[Jianfeng; Zhou, Ruiyun; Huang, Wei; Wang, Jianjun (2020). "Bone loss, low height, and low weight in different populations and district: a meta-analysis between vegans and non-vegans". Food and Nutrition Research. 64.].

Vegetarian diet and dental health

A 2019 review found that the vegetarian diet may be associated with a greatest risk of erosion dental for the greatest amount of fruit and vegetables.

These are foods acid which lower the level of oral pH, in turn related to the development of caries.

The review, however, states that the results should be interpreted with caution due to the limited comparability of the studies and correction.

[Kirsten P. J. Smits et al. (2019). Vegetarian diet and its possible influence on dental health: A systematic literature review. Community Dentistry and Oral Epidemiology 48(1): 7-13.].

Vegetarian diets and eating disorders

The "American Dietetic Association" argues that vegetarian diets can be more common among adolescents with eating disorders, specifying however that DON'T they cause them, but rather that they are often chosen for camouflage an existing eating disorder.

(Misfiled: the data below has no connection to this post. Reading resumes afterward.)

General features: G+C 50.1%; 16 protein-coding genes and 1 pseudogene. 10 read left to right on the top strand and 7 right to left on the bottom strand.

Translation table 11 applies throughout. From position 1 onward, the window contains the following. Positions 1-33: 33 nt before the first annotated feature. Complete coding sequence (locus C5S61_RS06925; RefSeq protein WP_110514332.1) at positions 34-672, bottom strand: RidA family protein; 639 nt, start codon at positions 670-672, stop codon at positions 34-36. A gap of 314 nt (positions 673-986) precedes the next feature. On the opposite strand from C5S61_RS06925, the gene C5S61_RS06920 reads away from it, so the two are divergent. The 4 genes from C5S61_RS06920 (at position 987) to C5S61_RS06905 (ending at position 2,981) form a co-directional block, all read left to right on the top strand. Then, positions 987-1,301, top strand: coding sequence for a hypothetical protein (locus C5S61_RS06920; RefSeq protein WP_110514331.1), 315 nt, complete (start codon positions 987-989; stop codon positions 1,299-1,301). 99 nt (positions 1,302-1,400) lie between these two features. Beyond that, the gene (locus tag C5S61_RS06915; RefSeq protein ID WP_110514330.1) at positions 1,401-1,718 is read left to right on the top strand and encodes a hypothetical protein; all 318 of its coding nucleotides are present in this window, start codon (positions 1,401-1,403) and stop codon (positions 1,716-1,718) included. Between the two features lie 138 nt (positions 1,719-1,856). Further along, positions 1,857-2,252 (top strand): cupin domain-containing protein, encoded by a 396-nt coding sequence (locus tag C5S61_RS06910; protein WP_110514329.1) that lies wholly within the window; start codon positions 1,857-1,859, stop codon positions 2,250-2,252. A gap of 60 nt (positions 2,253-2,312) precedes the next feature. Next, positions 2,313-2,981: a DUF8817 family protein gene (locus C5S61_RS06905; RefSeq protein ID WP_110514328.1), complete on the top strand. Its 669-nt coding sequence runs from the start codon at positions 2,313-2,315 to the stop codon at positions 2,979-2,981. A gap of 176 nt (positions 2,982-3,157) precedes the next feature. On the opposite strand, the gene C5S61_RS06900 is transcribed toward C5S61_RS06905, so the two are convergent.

[Craig WJ, Mangels AR (2009). "Position of the American Dietetic Association: vegetarian diets" (PDF). J Am Diet Assoc. 109 (7): 1266–1282.].

Sports and Desirable Physical Activity

Improving the nutritional balance of the diet, increasing plant-based foods at the expense of animal ones compared to the average Western diet, is not the only way to promote a longer duration and quality of life.

Regularly try the so-called physical activity Motor desirable fitness type or even Sports it contributes to increasing psycho-physical well-being and improving the general state of health.

Note: it should be specified that very busy sports professionals and agonists often face complications (mainly joint or tendon) due to excessive training loads and for too many years.